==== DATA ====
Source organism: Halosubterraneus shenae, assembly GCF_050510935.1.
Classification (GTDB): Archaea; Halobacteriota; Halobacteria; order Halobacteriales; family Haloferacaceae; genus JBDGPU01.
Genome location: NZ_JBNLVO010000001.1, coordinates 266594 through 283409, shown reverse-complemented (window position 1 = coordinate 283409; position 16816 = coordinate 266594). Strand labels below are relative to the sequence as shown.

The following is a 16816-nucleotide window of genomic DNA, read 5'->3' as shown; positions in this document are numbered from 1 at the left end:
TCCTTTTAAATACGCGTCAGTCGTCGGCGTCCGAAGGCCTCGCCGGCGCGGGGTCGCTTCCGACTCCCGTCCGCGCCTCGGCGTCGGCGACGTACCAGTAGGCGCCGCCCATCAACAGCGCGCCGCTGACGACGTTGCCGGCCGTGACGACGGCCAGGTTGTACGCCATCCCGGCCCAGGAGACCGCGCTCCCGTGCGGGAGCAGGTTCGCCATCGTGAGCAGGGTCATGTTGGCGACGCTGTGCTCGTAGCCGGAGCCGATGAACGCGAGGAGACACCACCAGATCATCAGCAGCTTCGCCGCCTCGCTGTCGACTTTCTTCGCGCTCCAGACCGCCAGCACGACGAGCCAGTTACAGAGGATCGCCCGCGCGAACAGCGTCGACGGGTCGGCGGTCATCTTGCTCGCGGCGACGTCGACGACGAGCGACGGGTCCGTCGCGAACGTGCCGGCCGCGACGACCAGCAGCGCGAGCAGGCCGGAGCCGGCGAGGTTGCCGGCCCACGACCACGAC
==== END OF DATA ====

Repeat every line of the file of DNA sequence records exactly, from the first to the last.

Source organism: Halosubterraneus shenae, assembly GCF_050510935.1.
Classification (GTDB): Archaea; Halobacteriota; Halobacteria; order Halobacteriales; family Haloferacaceae; genus JBDGPU01.
Genome location: NZ_JBNLVO010000001.1, coordinates 266594 through 283409, shown reverse-complemented (window position 1 = coordinate 283409; position 16816 = coordinate 266594). Strand labels below are relative to the sequence as shown.

The following is a 16816-nucleotide window of genomic DNA, read 5'->3' as shown; positions in this document are numbered from 1 at the left end:
TCCTTTTAAATACGCGTCAGTCGTCGGCGTCCGAAGGCCTCGCCGGCGCGGGGTCGCTTCCGACTCCCGTCCGCGCCTCGGCGTCGGCGACGTACCAGTAGGCGCCGCCCATCAACAGCGCGCCGCTGACGACGTTGCCGGCCGTGACGACGGCCAGGTTGTACGCCATCCCGGCCCAGGAGACCGCGCTCCCGTGCGGGAGCAGGTTCGCCATCGTGAGCAGGGTCATGTTGGCGACGCTGTGCTCGTAGCCGGAGCCGATGAACGCGAGGAGACACCACCAGATCATCAGCAGCTTCGCCGCCTCGCTGTCGACTTTCTTCGCGCTCCAGACCGCCAGCACGACGAGCCAGTTACAGAGGATCGCCCGCGCGAACAGCGTCGACGGGTCGGCGGTCATCTTGCTCGCGGCGACGTCGACGACGAGCGACGGGTCCGTCGCGAACGTGCCGGCCGCGACGACCAGCAGCGCGAGCAGGCCGGAGCCGGCGAGGTTGCCGGCCCACGACCACGAC